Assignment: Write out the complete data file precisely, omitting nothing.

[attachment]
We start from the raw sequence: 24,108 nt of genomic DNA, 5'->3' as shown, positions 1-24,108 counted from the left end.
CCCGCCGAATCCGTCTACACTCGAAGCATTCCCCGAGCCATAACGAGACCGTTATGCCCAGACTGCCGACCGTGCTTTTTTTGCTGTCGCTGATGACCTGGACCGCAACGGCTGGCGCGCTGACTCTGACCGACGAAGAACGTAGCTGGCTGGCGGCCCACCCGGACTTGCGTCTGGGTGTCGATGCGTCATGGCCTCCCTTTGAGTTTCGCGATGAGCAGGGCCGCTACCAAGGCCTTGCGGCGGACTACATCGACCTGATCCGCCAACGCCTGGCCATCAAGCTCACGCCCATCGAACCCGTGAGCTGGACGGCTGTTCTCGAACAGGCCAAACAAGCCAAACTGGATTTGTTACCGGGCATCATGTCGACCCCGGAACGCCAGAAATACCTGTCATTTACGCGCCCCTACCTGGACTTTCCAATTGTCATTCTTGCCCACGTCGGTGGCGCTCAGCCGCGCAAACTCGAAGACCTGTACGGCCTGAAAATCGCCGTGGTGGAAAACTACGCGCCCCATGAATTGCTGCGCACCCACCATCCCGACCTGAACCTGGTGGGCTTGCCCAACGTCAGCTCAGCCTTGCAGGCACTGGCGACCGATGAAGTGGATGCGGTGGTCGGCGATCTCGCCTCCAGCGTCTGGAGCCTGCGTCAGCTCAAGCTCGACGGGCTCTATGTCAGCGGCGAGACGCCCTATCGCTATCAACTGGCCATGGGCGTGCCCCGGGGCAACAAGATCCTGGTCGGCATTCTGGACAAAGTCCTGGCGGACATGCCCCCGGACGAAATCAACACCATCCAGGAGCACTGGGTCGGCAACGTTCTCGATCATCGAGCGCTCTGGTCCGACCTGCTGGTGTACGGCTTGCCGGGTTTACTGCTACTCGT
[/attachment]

We start from the raw sequence: 24,108 nt of genomic DNA, 5'->3' as shown, positions 1-24,108 counted from the left end.
CCCGCCGAATCCGTCTACACTCGAAGCATTCCCCGAGCCATAACGAGACCGTTATGCCCAGACTGCCGACCGTGCTTTTTTTGCTGTCGCTGATGACCTGGACCGCAACGGCTGGCGCGCTGACTCTGACCGACGAAGAACGTAGCTGGCTGGCGGCCCACCCGGACTTGCGTCTGGGTGTCGATGCGTCATGGCCTCCCTTTGAGTTTCGCGATGAGCAGGGCCGCTACCAAGGCCTTGCGGCGGACTACATCGACCTGATCCGCCAACGCCTGGCCATCAAGCTCACGCCCATCGAACCCGTGAGCTGGACGGCTGTTCTCGAACAGGCCAAACAAGCCAAACTGGATTTGTTACCGGGCATCATGTCGACCCCGGAACGCCAGAAATACCTGTCATTTACGCGCCCCTACCTGGACTTTCCAATTGTCATTCTTGCCCACGTCGGTGGCGCTCAGCCGCGCAAACTCGAAGACCTGTACGGCCTGAAAATCGCCGTGGTGGAAAACTACGCGCCCCATGAATTGCTGCGCACCCACCATCCCGACCTGAACCTGGTGGGCTTGCCCAACGTCAGCTCAGCCTTGCAGGCACTGGCGACCGATGAAGTGGATGCGGTGGTCGGCGATCTCGCCTCCAGCGTCTGGAGCCTGCGTCAGCTCAAGCTCGACGGGCTCTATGTCAGCGGCGAGACGCCCTATCGCTATCAACTGGCCATGGGCGTGCCCCGGGGCAACAAGATCCTGGTCGGCATTCTGGACAAAGTCCTGGCGGACATGCCCCCGGACGAAATCAACACCATCCAGGAGCACTGGGTCGGCAACGTTCTCGATCATCGAGCGCTCTGGTCCGACCTGCTGGTGTACGGCTTGCCGGGTTTACTGCTACTCGT